Monday, October 05, 2009

CWA Daggers - fee changes

The Bookseller reports on the new fee arrangement applicable to Dagger entrants from next year. Gone is the fee for being shortlisted but in, is a £15 fee per book submitted (for most categories):
The Crime Writers Association is to introduce a "processing fee" across the majority of its awards from next year, and has cut the prize money on two of its prizes because they are not sponsored. But it has also dropped the £500 fee charged for shortlisted books.

Murphy said: "We're a non-profit organisation. Personally, I’m not looking for any more [sponsorship]. Part of the problem we have had is the constant chasing. If we can rely on modest sums [from the processing fees] we can focus more sharply on getting good publicity and focusing on other aspects such as the social side for our members and informing them of current research."

The Short Story Dagger and Gold Non-Fiction Dagger awards will both see their prize money dropped from 2010. The short story prize has been reduced from £1,500 to £500 and the non-fiction award has been halved from £2,000 to £1,000. Murphy said the short story prize had "not had sponsorship for years". The Gold Dagger for non-fiction has recently lost its sponsorship from Owatonna Media.

The prize funds for the association's biggest prizes dropped last year after the withdrawal of Lawrie. The prize for the Gold Dagger dropped from £20,000 to £2,500, while the international Dagger prize fund dropped from £5,000 plus £1,000 for the translator to £1,000 plus £500.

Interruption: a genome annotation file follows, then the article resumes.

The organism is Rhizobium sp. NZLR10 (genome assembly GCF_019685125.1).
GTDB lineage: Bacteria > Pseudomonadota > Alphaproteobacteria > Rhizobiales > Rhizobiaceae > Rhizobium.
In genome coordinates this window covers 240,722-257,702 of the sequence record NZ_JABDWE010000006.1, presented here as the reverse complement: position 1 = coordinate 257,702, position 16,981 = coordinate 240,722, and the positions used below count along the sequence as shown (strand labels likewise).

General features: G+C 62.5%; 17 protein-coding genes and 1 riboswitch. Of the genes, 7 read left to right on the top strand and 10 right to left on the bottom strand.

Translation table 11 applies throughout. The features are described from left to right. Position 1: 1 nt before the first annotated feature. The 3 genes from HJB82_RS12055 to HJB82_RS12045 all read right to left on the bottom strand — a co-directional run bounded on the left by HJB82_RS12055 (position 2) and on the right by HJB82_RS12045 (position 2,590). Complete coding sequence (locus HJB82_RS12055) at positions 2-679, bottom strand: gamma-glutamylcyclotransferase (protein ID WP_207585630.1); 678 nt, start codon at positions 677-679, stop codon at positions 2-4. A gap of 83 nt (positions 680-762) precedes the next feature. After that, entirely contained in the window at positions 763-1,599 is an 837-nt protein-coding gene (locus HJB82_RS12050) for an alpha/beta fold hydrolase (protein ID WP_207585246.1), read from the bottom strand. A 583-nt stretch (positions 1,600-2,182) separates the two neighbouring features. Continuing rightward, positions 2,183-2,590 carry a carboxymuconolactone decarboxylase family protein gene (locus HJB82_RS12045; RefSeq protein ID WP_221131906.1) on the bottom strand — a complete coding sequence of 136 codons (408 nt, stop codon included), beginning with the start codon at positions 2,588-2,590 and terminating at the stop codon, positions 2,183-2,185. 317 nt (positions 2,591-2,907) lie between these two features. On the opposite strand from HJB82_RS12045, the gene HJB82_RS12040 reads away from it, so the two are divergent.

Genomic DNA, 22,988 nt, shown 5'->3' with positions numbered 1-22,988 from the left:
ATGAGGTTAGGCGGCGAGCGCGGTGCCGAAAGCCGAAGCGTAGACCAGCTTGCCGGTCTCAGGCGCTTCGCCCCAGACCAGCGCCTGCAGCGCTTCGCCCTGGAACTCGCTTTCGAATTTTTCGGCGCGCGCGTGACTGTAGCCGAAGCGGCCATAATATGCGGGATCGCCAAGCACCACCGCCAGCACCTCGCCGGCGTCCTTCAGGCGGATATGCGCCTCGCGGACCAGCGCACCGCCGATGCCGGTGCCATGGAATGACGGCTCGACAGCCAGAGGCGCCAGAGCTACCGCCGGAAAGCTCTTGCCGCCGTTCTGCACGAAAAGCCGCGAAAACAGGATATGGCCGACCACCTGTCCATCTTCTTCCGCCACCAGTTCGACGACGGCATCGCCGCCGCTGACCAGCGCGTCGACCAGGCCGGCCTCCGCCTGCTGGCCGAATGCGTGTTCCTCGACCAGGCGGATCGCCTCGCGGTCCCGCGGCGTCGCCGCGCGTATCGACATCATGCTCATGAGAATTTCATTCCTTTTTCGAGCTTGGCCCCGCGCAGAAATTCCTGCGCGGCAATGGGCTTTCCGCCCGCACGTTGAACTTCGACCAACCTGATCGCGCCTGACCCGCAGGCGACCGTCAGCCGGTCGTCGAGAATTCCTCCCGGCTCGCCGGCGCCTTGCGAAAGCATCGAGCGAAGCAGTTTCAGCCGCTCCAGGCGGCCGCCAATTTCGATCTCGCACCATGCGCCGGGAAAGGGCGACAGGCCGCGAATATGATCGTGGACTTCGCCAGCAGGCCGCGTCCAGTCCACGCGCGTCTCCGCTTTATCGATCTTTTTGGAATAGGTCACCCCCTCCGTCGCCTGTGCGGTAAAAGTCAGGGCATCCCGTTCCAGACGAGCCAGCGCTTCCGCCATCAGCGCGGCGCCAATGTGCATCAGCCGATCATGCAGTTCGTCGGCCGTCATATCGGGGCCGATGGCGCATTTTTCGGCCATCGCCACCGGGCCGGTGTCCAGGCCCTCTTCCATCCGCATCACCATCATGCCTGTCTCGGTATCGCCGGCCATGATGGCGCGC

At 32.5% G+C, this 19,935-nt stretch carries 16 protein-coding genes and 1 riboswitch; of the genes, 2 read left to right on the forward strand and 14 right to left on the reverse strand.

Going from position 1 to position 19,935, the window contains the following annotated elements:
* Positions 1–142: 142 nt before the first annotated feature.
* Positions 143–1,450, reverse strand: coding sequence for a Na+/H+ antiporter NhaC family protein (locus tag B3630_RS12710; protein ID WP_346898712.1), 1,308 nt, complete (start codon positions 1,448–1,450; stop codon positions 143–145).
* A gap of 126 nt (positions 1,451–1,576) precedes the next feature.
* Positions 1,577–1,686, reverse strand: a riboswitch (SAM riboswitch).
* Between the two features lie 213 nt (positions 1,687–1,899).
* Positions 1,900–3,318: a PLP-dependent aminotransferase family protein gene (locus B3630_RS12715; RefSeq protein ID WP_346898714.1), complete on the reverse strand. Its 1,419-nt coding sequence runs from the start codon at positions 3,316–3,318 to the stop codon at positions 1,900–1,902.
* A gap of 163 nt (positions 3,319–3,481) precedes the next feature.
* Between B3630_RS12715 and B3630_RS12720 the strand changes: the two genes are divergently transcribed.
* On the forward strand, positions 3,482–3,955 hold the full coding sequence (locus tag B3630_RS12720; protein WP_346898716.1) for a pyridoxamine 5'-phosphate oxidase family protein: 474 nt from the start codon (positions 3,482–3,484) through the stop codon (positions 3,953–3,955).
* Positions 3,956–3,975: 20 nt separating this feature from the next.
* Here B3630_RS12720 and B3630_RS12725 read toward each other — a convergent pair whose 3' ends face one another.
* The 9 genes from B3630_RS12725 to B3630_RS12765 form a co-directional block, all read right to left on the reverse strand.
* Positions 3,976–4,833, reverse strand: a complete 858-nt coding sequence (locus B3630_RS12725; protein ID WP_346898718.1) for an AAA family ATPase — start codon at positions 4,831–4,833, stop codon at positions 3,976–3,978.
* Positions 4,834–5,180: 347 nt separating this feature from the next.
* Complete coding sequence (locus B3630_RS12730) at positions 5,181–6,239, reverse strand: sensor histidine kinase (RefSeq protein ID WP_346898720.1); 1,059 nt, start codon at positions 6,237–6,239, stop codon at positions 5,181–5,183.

The CWA will begin charging processing fees of £15 per entry for the Gold Dagger, Ian Fleming Steel Dagger, Short Story, International and John Creasey (New Blood) Dagger. The biennial Gold Dagger for non-fiction will be exempt until its next cycle, which begins in June next year. The Dagger in the Library, sponsored by Random House, is also not affected.
Read the whole article here.

3 comments:

Maxine said...

Those drops for the Gold and International dagger awards are very big drops, aren't they?

Martin Edwards said...

The £20k figure for the Gold Dagger was a dramatic increase on the previous figure, and it came because of the sponsorship by Duncan Lawrie, the bankers. But they have left the scene, after a fairly short involvement. And of course sponsors are hard to find these days.

Maxine said...

Especially bankers.